Since 2012, the Chinese government has implemented a far-reaching anti-corruption campaign. For companies operating in China, internal anti-corruption and compliance are more important than ever before, meaning lawyers like Bingna Guo LLM ’02 are in high demand. She joined White & Case’s Beijing office as a partner in 2018 and prior to that she was a partner of O’Melveny & Myers in Beijing. She has spent nearly two decades developing an impressive practice focused on international anti-corruption investigations and compliance matters.
Guo says her interest in law began as a high school student in Shanghai, China when she attended a debate competition won by a team of students from Fudan University Law School. Following their example, she obtained a degree from Fudan Law. The choice of where to get her LLM was an easy one, Guo says. Many fellow alumni from Fudan Law had great experiences pursuing their LLMs at NYU Law, she says, adding, “NYU Law is known to be very welcoming to international students, and the environment is very international.”
Guo was a Hauser Global Scholar, which “opened the door for me to get more [involved] in international legal studies and activities,” she says. “I got to know Hauser scholars from other countries, who became friends even after my law school years.”
Another draw of the Law School: Professor Jerome Cohen, a US expert on international law and China’s legal system. “Professor Jerome Cohen… is very famous in China among Chinese legal professor circles, so I had heard a lot about him before I applied,” she says. She took his course on International Business Transactions with China and East Asia. Guo also recalls that she enjoyed taking Corporations with Nusbaum Professor of Law and Business William Allen.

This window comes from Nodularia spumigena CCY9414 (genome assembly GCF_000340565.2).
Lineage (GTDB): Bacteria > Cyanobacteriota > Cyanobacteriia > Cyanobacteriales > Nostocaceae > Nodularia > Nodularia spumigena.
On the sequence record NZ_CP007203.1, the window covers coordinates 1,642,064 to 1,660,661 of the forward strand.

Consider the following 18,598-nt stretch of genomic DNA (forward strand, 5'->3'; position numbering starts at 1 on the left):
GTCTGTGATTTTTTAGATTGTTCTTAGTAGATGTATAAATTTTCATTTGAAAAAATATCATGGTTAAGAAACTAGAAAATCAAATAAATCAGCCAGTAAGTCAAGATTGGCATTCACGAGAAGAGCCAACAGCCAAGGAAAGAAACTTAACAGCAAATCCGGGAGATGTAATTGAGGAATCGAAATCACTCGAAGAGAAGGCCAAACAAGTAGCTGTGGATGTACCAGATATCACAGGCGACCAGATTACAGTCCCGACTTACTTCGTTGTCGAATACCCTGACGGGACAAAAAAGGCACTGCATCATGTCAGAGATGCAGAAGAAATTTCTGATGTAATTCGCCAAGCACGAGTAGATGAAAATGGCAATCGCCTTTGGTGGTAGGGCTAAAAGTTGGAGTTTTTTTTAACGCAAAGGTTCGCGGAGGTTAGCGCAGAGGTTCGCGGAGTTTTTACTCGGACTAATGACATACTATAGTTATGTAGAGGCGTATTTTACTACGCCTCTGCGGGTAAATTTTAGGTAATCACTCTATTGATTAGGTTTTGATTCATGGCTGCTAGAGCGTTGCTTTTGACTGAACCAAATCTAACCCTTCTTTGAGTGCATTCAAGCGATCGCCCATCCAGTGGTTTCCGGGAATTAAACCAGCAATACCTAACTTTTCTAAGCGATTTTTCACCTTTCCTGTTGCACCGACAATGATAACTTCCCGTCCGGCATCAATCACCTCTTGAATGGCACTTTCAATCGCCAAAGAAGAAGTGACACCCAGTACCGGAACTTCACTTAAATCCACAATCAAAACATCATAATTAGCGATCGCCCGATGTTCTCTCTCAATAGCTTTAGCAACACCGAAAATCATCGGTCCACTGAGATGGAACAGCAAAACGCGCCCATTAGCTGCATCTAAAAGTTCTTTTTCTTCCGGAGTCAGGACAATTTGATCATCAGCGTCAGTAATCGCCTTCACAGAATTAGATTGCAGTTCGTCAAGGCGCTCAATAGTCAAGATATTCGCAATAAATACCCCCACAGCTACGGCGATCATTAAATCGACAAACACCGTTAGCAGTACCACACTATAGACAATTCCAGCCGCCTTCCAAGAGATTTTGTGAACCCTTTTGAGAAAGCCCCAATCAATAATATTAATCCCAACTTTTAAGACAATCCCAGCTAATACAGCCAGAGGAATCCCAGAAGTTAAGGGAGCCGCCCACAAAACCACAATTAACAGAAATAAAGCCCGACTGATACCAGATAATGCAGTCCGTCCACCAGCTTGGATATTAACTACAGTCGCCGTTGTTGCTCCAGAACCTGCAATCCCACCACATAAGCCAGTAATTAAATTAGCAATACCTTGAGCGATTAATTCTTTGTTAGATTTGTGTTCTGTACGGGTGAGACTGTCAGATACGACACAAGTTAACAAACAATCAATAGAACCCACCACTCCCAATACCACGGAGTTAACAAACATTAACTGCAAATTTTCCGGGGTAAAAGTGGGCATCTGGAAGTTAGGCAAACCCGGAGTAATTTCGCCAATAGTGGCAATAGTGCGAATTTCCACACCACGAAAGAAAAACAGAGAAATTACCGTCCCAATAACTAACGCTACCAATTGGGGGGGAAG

Both courses, Guo says, were important building blocks for the career she has built in international anti-corruption and compliance. After graduating, Guo joined O’Melveny & Myers in the firm’s litigation department, first in Los Angeles, then in New York. Knowing that she wanted to eventually return to China, she says, “I tried to work on China-related matters. In those days and even now, I knew experience working in white-collar internal investigations would be valuable to a Beijing-based practice.”
After moving to O’Melveny’s Beijing office, Guo focused her practice on advising international companies developing business in China. “China is considered, unfortunately, a risk country under Transparency International’s Corruption Perceptions Index,” Guo notes, “so there has been a lot of work under the FCPA [Foreign Corrupt Practices Act], and [companies] want somebody on the ground who is bilingual and knows the Chinese culture and the legal and business reality of Chinese operations.”
While confidentiality obligations limit her ability to offer specifics, a sampling of matters Guo has worked on demonstrates the breadth of her practice. For example, she helped a major solar energy company develop a comprehensive compliance program; she represented a Chinese airline in a California lawsuit over a plane crash in China; and she helped a multinational company navigate Chinese criminal proceedings after their employees were arrested in China.
Christine Chen LLM ’01, a partner at the China-based law firm Fangda Partners who has known Guo since 1995, when she was a student at Fudan Law School, praises Guo for her passion, dedication, and diligence in her work. In addition, Guo has “spent a lot of time and effort out of her busy schedule to do pro bono work,” Chen says. “She has a very warm heart.”
Posted November 19, 2019